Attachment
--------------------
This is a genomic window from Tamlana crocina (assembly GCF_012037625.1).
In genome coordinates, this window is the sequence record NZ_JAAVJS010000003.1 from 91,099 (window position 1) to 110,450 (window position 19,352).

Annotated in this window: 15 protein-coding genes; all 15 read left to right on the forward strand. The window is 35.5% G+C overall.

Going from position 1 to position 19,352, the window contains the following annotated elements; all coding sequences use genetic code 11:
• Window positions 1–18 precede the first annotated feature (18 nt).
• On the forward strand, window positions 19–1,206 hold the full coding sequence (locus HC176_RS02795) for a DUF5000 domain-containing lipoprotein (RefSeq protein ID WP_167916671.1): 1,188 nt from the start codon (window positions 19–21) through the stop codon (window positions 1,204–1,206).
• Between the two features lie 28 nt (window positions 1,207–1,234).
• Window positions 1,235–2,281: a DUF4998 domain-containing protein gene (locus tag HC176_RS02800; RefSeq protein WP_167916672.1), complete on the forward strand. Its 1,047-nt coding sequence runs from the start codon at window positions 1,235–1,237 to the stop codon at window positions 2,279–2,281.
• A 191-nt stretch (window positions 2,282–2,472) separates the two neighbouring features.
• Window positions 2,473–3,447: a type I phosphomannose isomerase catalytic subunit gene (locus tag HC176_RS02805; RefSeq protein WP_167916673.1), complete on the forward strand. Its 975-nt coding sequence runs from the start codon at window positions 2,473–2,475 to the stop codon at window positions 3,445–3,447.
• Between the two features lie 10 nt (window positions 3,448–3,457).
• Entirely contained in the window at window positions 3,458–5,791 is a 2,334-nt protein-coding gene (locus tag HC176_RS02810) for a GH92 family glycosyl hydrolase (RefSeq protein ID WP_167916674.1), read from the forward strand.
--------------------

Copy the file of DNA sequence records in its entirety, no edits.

This is a genomic window from Tamlana crocina (assembly GCF_012037625.1).
In genome coordinates, this window is the sequence record NZ_JAAVJS010000003.1 from 91,099 (window position 1) to 110,450 (window position 19,352).

Annotated in this window: 15 protein-coding genes; all 15 read left to right on the forward strand. The window is 35.5% G+C overall.

Going from position 1 to position 19,352, the window contains the following annotated elements; all coding sequences use genetic code 11:
• Window positions 1–18 precede the first annotated feature (18 nt).
• On the forward strand, window positions 19–1,206 hold the full coding sequence (locus HC176_RS02795) for a DUF5000 domain-containing lipoprotein (RefSeq protein ID WP_167916671.1): 1,188 nt from the start codon (window positions 19–21) through the stop codon (window positions 1,204–1,206).
• Between the two features lie 28 nt (window positions 1,207–1,234).
• Window positions 1,235–2,281: a DUF4998 domain-containing protein gene (locus tag HC176_RS02800; RefSeq protein WP_167916672.1), complete on the forward strand. Its 1,047-nt coding sequence runs from the start codon at window positions 1,235–1,237 to the stop codon at window positions 2,279–2,281.
• A 191-nt stretch (window positions 2,282–2,472) separates the two neighbouring features.
• Window positions 2,473–3,447: a type I phosphomannose isomerase catalytic subunit gene (locus tag HC176_RS02805; RefSeq protein WP_167916673.1), complete on the forward strand. Its 975-nt coding sequence runs from the start codon at window positions 2,473–2,475 to the stop codon at window positions 3,445–3,447.
• Between the two features lie 10 nt (window positions 3,448–3,457).
• Entirely contained in the window at window positions 3,458–5,791 is a 2,334-nt protein-coding gene (locus tag HC176_RS02810) for a GH92 family glycosyl hydrolase (RefSeq protein ID WP_167916674.1), read from the forward strand.